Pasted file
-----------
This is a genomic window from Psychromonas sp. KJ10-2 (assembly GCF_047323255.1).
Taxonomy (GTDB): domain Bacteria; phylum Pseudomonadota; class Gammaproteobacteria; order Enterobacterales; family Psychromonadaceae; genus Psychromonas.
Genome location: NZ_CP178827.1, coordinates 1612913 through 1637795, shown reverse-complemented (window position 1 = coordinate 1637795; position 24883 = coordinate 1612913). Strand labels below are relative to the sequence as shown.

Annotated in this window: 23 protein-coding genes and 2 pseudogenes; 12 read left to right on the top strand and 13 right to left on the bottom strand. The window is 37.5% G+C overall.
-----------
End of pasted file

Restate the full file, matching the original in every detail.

This is a genomic window from Psychromonas sp. KJ10-2 (assembly GCF_047323255.1).
Taxonomy (GTDB): domain Bacteria; phylum Pseudomonadota; class Gammaproteobacteria; order Enterobacterales; family Psychromonadaceae; genus Psychromonas.
Genome location: NZ_CP178827.1, coordinates 1612913 through 1637795, shown reverse-complemented (window position 1 = coordinate 1637795; position 24883 = coordinate 1612913). Strand labels below are relative to the sequence as shown.

Annotated in this window: 23 protein-coding genes and 2 pseudogenes; 12 read left to right on the top strand and 13 right to left on the bottom strand. The window is 37.5% G+C overall.